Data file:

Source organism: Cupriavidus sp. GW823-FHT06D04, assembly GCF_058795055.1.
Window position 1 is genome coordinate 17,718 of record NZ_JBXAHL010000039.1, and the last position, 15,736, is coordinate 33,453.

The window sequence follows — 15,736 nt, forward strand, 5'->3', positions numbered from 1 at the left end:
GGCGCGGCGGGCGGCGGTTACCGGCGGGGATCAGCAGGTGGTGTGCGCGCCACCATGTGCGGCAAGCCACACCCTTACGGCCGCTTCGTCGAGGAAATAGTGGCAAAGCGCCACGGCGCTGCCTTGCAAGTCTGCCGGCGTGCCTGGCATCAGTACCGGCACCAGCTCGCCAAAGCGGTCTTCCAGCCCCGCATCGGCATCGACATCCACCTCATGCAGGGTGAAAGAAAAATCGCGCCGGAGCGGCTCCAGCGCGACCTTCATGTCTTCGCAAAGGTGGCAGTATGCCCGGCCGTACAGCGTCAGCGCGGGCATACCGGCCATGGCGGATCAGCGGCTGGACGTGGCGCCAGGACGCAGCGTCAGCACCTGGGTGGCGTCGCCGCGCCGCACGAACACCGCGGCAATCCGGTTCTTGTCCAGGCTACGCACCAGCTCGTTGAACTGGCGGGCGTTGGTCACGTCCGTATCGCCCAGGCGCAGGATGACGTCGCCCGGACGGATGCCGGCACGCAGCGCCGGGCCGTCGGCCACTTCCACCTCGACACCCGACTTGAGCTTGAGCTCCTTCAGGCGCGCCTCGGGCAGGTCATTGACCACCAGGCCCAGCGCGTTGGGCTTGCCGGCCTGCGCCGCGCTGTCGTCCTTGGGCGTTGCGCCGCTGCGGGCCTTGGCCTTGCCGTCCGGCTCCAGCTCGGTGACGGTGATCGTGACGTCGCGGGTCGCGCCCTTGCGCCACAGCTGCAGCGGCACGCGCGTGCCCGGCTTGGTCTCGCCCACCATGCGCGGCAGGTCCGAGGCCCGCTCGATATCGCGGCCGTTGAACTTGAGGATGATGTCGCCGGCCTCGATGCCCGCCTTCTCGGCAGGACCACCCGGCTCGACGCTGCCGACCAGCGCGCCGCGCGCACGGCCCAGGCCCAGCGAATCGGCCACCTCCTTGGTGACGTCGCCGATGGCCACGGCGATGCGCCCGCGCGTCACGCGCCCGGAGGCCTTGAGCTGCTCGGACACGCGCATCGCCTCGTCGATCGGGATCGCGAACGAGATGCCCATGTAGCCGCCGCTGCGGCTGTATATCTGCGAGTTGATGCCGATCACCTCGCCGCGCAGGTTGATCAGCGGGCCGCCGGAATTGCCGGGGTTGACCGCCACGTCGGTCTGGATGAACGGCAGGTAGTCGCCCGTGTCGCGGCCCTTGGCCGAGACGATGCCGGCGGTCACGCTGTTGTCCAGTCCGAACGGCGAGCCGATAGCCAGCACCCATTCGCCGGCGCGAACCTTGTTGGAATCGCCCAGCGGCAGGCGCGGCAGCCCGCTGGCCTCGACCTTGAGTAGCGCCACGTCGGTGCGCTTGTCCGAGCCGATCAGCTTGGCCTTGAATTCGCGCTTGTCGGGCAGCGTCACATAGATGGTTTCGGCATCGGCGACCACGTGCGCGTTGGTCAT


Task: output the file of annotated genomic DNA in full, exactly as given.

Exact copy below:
Source organism: Cupriavidus sp. GW823-FHT06D04, assembly GCF_058795055.1.
Window position 1 is genome coordinate 17,718 of record NZ_JBXAHL010000039.1, and the last position, 15,736, is coordinate 33,453.

The window sequence follows — 15,736 nt, forward strand, 5'->3', positions numbered from 1 at the left end:
GGCGCGGCGGGCGGCGGTTACCGGCGGGGATCAGCAGGTGGTGTGCGCGCCACCATGTGCGGCAAGCCACACCCTTACGGCCGCTTCGTCGAGGAAATAGTGGCAAAGCGCCACGGCGCTGCCTTGCAAGTCTGCCGGCGTGCCTGGCATCAGTACCGGCACCAGCTCGCCAAAGCGGTCTTCCAGCCCCGCATCGGCATCGACATCCACCTCATGCAGGGTGAAAGAAAAATCGCGCCGGAGCGGCTCCAGCGCGACCTTCATGTCTTCGCAAAGGTGGCAGTATGCCCGGCCGTACAGCGTCAGCGCGGGCATACCGGCCATGGCGGATCAGCGGCTGGACGTGGCGCCAGGACGCAGCGTCAGCACCTGGGTGGCGTCGCCGCGCCGCACGAACACCGCGGCAATCCGGTTCTTGTCCAGGCTACGCACCAGCTCGTTGAACTGGCGGGCGTTGGTCACGTCCGTATCGCCCAGGCGCAGGATGACGTCGCCCGGACGGATGCCGGCACGCAGCGCCGGGCCGTCGGCCACTTCCACCTCGACACCCGACTTGAGCTTGAGCTCCTTCAGGCGCGCCTCGGGCAGGTCATTGACCACCAGGCCCAGCGCGTTGGGCTTGCCGGCCTGCGCCGCGCTGTCGTCCTTGGGCGTTGCGCCGCTGCGGGCCTTGGCCTTGCCGTCCGGCTCCAGCTCGGTGACGGTGATCGTGACGTCGCGGGTCGCGCCCTTGCGCCACAGCTGCAGCGGCACGCGCGTGCCCGGCTTGGTCTCGCCCACCATGCGCGGCAGGTCCGAGGCCCGCTCGATATCGCGGCCGTTGAACTTGAGGATGATGTCGCCGGCCTCGATGCCCGCCTTCTCGGCAGGACCACCCGGCTCGACGCTGCCGACCAGCGCGCCGCGCGCACGGCCCAGGCCCAGCGAATCGGCCACCTCCTTGGTGACGTCGCCGATGGCCACGGCGATGCGCCCGCGCGTCACGCGCCCGGAGGCCTTGAGCTGCTCGGACACGCGCATCGCCTCGTCGATCGGGATCGCGAACGAGATGCCCATGTAGCCGCCGCTGCGGCTGTATATCTGCGAGTTGATGCCGATCACCTCGCCGCGCAGGTTGATCAGCGGGCCGCCGGAATTGCCGGGGTTGACCGCCACGTCGGTCTGGATGAACGGCAGGTAGTCGCCCGTGTCGCGGCCCTTGGCCGAGACGATGCCGGCGGTCACGCTGTTGTCCAGTCCGAACGGCGAGCCGATAGCCAGCACCCATTCGCCGGCGCGAACCTTGTTGGAATCGCCCAGCGGCAGGCGCGGCAGCCCGCTGGCCTCGACCTTGAGTAGCGCCACGTCGGTGCGCTTGTCCGAGCCGATCAGCTTGGCCTTGAATTCGCGCTTGTCGGGCAGCGTCACATAGATGGTTTCGGCATCGGCGACCACGTGCGCGTTGGTCAT